1. Shipwrecks as Protected Cemeteries

      Neither history nor the law treats shipwrecks, historic or otherwise, as protected underwater cemeteries. (23) It is argued, however, that salvaging shipwrecks "disturb[s] the final resting places of those who lost their lives in a shipwreck disaster." (24) The historic, social, scientific, and monetary value of historic shipwrecks, however, dictates that they should not be treated as underwater cemeteries protected from salvage or recovery. (25) The decision to recover the H.L. Hunley, a Confederate submarine known to contain the remains of soldiers, underscores the notion that historic shipwrecks should be salvaged and recovered even when human remains are present. (26) Upon recovery, the remains of the Hunley's crew will be studied by a forensic team and then reburied in a military ceremony. (27)

      Moreover, throughout history, shipwrecks have been treated as anything but underwater cemeteries. (28) The existence of the laws of finds and salvage illustrates that shipwrecks, historic and otherwise, are viewed under the law as property subject to salvage and recovery. (29) In fact, "the general presumption under the maritime law of salvage [is] that historic shipwrecks are in marine peril and need to be salvaged so that they can be returned to the stream of commerce." (30) Moreover, it should be remembered that while cemeteries are the intended resting place for the dead, shipwrecks are not.

      As noted, naval shipwrecks are regarded by some as underwater cemeteries that should be protected from salvage and recovery. (31) For example, in June 1993, a diver discovered a German World War II U-boat off of Cape Cod, Massachusetts. (32) Germany, concerned with preserving the sanctity of the site, argued that the U-boat was a war cemetery and that the bodies contained within the wreckage should not be disturbed by salvors or divers. (33) Despite such protests, however, another U-boat discovered in the Potomac River may become an "underwater park" open to divers. (34) Of course, the U-boat would be of even more value and interest to the public and archaeologists if it were recovered, as was the H.L. Hunley.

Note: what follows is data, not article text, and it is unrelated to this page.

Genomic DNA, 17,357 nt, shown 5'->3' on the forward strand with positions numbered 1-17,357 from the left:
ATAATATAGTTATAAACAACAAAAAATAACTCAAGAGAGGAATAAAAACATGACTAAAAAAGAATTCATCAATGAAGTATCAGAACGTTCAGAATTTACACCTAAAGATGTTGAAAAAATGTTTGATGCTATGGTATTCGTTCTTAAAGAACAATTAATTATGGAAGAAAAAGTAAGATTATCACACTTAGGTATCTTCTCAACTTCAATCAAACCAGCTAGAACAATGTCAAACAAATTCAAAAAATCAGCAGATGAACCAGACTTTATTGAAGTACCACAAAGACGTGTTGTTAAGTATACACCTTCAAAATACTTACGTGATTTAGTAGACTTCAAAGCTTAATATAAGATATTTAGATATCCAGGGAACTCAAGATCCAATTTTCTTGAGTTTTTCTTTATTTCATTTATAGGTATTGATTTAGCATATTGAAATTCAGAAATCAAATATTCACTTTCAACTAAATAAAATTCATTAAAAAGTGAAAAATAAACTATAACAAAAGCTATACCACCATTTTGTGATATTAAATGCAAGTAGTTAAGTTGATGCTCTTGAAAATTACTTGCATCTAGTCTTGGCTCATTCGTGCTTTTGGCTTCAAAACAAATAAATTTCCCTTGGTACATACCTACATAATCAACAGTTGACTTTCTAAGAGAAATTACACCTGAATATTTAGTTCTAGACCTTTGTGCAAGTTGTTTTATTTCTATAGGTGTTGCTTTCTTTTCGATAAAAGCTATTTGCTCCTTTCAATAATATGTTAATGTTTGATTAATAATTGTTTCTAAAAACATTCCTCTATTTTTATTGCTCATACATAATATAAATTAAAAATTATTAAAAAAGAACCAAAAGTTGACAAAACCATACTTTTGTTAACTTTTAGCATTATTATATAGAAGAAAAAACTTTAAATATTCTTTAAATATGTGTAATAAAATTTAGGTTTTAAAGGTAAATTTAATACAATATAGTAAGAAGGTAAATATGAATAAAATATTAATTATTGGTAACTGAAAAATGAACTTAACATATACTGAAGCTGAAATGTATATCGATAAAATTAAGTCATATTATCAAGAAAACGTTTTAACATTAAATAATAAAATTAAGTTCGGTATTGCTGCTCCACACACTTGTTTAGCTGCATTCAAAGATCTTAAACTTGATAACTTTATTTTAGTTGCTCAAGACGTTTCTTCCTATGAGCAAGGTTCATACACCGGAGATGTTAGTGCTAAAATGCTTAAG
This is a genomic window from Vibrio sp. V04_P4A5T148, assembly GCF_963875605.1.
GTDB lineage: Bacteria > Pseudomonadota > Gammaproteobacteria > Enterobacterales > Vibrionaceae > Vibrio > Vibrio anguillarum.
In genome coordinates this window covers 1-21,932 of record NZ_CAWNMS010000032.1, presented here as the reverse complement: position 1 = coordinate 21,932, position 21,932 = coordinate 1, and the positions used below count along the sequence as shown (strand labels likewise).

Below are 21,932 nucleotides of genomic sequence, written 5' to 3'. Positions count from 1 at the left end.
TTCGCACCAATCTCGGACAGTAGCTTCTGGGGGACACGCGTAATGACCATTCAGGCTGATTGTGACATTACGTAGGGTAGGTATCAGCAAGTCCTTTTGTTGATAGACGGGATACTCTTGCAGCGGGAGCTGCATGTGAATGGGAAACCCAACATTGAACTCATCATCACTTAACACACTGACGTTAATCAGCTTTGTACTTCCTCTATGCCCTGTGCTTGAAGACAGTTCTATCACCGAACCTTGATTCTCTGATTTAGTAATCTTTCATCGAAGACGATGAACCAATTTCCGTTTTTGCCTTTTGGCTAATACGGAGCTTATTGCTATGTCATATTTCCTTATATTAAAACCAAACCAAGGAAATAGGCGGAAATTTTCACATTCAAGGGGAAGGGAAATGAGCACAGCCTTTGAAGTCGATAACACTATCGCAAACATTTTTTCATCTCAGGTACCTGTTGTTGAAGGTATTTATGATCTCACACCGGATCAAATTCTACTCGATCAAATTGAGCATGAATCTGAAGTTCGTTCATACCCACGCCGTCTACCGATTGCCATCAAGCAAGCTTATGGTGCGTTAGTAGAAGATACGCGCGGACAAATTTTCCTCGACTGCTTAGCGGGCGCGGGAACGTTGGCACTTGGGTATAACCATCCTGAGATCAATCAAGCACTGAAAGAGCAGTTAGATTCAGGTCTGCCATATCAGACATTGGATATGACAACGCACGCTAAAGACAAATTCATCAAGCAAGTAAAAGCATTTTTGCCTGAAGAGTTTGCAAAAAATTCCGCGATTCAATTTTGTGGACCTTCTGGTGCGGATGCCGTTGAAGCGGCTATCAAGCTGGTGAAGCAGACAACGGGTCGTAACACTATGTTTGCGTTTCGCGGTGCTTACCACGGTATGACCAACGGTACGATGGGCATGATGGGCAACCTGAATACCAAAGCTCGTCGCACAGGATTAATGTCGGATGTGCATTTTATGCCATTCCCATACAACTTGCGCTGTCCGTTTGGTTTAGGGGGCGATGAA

Spain, like Germany, has also argued that historic Spanish shipwrecks resting in U.S. waters should be treated as underwater cemeteries. Spain recently challenged a U.S. commercial salvage firm, Sea Hunt, Inc., in U.S. district court over the rights to two Spanish galleons, La Galga and the Juno, which Sea Hunt discovered off the coast of Virginia. (35) It is unclear how many lives were lost on La Galga, but at least 413 lives were lost on the Juno. (36) Spain argued that the shipwrecks were "`military gravesites, and anything that [was to be] done with them must respect those sensitivities.'" (37) While the district court determined that Spain expressly abandoned La Galga under a 1763 treaty ending the Seven Years War, (38) the court of appeals reversed this finding on the grounds that the treaty did not act to expressly abandon La Galga. (39) Spain also retained ownership of the Juno because there was no evidence that Spain had lost title to the vessel (either by expressly abandoning it or because it fell under the actual control of the United States before its sinking). (40) Sea Hunt then sought a partial salvage award from Spain for locating the Juno and for services rendered. (41) Spain argued that the Juno was a "maritime grave" and that it never intended for the Juno to be salvaged. (42) In an unpublished opinion the court later held that Sea Hunt was not entitled to a salvage award from Spain. (43)